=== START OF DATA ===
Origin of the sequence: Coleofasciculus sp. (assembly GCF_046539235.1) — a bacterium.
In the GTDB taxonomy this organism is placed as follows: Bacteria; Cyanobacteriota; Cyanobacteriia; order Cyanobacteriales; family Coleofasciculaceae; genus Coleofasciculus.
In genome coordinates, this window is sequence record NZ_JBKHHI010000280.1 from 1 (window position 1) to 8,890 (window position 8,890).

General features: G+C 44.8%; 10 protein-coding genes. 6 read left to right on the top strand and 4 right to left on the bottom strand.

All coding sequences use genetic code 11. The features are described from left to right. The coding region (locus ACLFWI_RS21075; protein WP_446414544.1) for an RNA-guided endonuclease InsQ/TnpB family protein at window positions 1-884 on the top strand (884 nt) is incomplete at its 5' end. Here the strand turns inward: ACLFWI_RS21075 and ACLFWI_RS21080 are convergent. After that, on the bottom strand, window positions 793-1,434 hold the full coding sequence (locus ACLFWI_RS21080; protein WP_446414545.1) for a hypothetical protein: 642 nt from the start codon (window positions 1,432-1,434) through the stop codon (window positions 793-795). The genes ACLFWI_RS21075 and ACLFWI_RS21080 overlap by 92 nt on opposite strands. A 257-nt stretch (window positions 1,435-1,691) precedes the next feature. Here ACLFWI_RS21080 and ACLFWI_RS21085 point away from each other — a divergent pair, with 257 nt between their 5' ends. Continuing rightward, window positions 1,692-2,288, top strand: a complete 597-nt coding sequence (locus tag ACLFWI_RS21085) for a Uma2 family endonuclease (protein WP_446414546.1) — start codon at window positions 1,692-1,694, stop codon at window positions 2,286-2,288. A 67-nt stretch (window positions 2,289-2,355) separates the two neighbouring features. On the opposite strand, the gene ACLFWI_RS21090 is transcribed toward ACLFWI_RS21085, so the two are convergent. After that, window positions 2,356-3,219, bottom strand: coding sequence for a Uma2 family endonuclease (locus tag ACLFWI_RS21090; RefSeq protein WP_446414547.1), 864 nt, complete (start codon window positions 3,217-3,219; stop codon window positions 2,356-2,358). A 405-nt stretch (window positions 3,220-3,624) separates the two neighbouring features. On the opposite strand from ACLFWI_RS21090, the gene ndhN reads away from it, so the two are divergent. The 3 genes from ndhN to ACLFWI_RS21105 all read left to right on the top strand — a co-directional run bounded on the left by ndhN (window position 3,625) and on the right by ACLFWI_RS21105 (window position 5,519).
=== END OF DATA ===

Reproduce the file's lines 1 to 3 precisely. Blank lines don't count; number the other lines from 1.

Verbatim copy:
Origin of the sequence: Coleofasciculus sp. (assembly GCF_046539235.1) — a bacterium.
In the GTDB taxonomy this organism is placed as follows: Bacteria; Cyanobacteriota; Cyanobacteriia; order Cyanobacteriales; family Coleofasciculaceae; genus Coleofasciculus.
In genome coordinates, this window is sequence record NZ_JBKHHI010000280.1 from 1 (window position 1) to 8,890 (window position 8,890).